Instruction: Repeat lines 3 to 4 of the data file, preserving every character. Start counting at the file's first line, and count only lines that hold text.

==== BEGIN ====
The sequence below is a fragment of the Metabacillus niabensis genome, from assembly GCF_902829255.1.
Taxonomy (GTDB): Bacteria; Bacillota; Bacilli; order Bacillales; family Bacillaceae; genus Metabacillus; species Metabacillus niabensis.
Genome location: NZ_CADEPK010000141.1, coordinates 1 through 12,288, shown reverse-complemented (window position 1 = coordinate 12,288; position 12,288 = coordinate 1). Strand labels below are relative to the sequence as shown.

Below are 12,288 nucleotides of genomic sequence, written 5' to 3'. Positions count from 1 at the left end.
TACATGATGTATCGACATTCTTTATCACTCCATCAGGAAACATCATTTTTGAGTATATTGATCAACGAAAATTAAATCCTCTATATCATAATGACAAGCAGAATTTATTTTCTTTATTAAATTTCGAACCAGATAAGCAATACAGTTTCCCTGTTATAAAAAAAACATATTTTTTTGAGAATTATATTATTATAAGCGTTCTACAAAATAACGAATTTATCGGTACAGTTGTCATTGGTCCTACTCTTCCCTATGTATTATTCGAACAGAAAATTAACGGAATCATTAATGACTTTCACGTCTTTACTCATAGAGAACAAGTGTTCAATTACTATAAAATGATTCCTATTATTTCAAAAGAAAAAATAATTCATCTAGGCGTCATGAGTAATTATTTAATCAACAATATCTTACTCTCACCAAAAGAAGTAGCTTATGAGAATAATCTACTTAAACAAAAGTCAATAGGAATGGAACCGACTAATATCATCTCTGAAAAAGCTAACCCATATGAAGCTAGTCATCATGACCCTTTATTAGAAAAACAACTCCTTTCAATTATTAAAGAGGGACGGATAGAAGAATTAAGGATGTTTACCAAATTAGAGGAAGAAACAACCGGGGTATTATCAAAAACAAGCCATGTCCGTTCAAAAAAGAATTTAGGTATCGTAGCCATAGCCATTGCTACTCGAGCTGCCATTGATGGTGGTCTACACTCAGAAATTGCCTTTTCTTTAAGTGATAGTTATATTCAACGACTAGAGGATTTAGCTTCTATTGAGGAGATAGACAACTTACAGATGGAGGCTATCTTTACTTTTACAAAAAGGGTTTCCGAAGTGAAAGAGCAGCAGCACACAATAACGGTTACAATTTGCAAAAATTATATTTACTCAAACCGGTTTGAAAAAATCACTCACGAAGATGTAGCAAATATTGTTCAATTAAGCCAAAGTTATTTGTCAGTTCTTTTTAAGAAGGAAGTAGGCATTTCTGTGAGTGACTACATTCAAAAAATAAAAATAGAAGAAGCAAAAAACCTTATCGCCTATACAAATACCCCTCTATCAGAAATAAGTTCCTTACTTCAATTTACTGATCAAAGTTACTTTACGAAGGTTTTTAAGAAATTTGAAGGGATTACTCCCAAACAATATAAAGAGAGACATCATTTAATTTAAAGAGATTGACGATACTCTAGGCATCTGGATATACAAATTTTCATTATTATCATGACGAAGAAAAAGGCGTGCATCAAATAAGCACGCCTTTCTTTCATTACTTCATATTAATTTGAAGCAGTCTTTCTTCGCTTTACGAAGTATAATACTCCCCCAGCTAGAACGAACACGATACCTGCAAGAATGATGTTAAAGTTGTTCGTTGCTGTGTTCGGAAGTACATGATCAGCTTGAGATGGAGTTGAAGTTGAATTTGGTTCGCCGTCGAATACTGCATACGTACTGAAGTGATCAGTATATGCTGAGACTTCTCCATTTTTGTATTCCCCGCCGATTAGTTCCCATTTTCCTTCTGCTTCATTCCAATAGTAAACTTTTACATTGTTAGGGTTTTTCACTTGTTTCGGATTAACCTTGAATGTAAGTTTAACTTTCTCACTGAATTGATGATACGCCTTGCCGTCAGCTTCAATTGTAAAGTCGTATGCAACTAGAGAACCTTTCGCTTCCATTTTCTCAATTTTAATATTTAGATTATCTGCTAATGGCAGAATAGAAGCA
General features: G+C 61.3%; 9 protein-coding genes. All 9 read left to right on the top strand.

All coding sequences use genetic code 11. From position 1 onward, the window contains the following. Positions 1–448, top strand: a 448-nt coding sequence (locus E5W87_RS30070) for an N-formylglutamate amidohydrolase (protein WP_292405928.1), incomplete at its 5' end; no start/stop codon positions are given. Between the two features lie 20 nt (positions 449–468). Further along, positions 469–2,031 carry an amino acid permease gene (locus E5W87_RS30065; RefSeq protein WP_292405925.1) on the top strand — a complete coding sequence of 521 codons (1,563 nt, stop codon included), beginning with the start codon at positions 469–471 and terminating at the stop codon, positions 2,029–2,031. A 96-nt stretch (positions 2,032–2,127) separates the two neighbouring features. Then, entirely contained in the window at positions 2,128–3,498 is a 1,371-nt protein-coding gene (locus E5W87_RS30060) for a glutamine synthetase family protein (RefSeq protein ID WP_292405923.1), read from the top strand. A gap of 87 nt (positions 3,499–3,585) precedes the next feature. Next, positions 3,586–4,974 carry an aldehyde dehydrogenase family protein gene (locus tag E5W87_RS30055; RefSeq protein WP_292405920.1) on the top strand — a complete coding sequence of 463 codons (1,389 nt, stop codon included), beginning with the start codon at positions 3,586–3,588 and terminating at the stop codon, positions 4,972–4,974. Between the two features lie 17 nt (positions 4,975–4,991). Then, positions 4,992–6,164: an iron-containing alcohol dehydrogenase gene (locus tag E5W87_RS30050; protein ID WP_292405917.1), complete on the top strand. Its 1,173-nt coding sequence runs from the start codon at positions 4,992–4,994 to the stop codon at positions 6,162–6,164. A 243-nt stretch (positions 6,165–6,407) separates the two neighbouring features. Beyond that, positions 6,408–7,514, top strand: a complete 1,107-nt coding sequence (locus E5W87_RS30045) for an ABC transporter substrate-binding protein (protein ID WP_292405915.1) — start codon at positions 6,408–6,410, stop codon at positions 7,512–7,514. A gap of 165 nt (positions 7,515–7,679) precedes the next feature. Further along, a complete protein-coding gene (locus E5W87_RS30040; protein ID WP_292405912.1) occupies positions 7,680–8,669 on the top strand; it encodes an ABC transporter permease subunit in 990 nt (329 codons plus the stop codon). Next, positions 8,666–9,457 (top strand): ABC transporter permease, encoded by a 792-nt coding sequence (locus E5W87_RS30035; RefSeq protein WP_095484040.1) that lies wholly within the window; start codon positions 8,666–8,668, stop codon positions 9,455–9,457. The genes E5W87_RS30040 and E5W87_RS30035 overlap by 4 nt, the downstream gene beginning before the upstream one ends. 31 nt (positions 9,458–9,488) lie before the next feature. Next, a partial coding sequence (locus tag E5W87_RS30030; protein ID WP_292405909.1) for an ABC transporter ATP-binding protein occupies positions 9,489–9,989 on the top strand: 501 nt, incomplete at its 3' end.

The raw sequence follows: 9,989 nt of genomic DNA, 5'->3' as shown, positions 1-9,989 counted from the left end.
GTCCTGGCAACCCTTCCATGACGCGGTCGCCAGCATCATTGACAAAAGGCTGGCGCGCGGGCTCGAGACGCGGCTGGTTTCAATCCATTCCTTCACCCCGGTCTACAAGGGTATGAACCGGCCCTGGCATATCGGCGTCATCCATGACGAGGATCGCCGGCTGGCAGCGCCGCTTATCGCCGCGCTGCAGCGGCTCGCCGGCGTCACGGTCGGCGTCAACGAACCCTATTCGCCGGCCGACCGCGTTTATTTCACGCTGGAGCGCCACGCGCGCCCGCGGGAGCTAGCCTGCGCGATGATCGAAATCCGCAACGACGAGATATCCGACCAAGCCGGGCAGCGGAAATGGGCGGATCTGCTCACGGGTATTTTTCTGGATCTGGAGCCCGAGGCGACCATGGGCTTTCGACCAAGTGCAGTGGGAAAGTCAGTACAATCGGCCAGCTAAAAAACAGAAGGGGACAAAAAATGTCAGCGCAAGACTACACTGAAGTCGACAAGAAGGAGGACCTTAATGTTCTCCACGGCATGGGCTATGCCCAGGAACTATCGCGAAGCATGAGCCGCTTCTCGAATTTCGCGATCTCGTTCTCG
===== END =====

Genome location: NZ_CADEPK010000141.1, coordinates 1 through 12,288, shown reverse-complemented (window position 1 = coordinate 12,288; position 12,288 = coordinate 1). Strand labels below are relative to the sequence as shown.

Below are 12,288 nucleotides of genomic sequence, written 5' to 3'. Positions count from 1 at the left end.